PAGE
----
My sharing, related to this interesting article.
3) I hate noisy environments. When alone, I can turn the hearing aids off or switch to a low-volume mode. But with friends, I need to concentrate and rely more on lip reading. This can't be avoided. Places with delicious food tend to be places with lots of people, naturally. :)
5) I keep spare batteries in my belt bags which I always carry. Can't take the risk. :)
6) The reason that I changed to in-the-canal model is not about appearance. My sweat was the main reason that my former behind-the-ear hearing aids got wet and then malfunctioned, nearly once every year. Perhaps BTE models are now better in water resistance?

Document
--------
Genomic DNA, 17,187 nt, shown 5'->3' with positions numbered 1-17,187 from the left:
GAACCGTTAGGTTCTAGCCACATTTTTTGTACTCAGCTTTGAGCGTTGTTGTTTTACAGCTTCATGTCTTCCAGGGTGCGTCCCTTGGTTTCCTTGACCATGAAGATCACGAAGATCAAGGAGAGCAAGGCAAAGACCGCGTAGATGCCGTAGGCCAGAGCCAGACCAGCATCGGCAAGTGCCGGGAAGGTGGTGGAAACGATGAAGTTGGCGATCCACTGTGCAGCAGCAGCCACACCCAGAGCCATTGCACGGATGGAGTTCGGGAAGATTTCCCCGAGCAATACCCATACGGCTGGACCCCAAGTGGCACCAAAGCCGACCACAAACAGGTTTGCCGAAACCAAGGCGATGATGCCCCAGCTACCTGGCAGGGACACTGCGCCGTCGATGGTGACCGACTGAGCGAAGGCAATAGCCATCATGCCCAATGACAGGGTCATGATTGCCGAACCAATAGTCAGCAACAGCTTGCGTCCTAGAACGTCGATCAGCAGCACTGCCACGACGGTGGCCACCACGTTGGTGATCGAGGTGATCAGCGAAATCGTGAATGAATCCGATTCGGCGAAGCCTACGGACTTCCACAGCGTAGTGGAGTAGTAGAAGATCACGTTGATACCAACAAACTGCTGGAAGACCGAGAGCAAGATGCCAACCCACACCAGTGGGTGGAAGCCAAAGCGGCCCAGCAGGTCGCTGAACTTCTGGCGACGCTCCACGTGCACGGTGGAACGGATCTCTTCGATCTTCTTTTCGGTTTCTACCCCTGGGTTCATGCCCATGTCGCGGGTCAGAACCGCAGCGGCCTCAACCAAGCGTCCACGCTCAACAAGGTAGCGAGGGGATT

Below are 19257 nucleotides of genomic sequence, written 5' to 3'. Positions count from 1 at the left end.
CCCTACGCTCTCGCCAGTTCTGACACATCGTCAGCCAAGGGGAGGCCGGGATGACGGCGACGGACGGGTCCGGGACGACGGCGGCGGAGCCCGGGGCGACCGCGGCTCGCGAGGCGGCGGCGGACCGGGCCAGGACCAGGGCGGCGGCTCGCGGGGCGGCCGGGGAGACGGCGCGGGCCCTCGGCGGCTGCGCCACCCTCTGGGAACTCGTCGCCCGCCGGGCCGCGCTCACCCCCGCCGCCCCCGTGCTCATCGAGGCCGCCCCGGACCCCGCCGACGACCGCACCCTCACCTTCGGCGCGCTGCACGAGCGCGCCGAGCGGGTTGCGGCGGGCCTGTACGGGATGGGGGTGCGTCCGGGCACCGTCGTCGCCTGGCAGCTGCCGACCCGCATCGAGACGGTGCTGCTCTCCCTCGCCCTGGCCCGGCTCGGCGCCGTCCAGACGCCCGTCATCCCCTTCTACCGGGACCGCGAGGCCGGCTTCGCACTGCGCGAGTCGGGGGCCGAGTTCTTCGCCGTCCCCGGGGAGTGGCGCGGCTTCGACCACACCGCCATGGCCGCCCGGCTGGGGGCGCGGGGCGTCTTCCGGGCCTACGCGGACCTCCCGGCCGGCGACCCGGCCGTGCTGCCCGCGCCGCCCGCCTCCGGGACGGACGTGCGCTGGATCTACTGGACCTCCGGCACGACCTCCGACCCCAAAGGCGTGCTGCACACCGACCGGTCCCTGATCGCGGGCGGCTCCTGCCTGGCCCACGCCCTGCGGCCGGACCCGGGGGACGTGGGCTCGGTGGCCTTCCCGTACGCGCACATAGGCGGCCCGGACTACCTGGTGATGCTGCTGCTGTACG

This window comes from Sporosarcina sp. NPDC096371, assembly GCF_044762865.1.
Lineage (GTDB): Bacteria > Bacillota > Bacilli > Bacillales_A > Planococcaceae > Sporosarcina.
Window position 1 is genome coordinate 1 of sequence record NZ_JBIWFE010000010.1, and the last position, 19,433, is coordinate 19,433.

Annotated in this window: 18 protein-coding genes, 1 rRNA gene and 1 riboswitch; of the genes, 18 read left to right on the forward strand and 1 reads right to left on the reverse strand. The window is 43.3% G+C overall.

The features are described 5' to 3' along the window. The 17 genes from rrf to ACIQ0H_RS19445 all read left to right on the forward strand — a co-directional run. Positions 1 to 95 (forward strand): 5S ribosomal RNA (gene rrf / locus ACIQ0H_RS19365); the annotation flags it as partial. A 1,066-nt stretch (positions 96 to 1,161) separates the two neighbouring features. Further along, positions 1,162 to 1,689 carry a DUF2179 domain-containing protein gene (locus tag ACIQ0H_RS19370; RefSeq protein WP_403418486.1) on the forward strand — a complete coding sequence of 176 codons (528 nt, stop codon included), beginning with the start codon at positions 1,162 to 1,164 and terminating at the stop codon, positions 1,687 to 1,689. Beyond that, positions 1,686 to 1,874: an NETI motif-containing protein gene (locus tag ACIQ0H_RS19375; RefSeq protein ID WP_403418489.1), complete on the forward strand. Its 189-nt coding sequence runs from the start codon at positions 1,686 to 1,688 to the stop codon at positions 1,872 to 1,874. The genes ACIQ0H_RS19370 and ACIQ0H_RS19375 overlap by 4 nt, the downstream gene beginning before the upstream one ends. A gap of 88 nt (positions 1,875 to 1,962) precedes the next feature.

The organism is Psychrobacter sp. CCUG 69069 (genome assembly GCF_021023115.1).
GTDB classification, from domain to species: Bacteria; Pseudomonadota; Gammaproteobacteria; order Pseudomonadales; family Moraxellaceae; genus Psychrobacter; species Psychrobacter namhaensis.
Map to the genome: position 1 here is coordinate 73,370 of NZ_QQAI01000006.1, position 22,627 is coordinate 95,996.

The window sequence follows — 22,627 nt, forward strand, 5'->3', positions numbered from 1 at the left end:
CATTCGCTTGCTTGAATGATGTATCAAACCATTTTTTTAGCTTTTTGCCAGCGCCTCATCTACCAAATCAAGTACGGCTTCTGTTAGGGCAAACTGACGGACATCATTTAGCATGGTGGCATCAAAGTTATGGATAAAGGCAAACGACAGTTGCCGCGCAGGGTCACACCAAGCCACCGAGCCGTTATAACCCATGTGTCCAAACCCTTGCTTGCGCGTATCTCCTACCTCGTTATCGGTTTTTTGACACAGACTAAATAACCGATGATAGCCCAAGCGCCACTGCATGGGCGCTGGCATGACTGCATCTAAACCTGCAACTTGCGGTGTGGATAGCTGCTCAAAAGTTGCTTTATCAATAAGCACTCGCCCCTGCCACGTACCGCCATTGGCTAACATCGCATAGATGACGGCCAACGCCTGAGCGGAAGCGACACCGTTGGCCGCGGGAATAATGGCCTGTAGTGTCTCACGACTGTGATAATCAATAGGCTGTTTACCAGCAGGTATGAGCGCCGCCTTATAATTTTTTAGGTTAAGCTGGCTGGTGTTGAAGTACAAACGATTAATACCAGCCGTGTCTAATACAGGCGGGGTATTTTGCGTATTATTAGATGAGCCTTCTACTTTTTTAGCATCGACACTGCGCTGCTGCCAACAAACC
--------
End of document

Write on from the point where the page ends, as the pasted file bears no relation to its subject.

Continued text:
8) The hearing aids are so expensive that I never used them while playing sports. [Like the author, I used to play football too, :)]
An interesting video. I discussed with a friend a few days ago about what it means to be "normal" for people with disabilities. I cannot speak for others. I can only speak for me.
Feeling comfortable to talk about hard of hearing, like many other daily life issues people talk about, is the normal life I want.
Telling me that I am "normal" and treating me as a "normal" person, as if I were *not* hard of hearing, this is *not* normal.
Avoiding to talk about disabilities is *not* normal.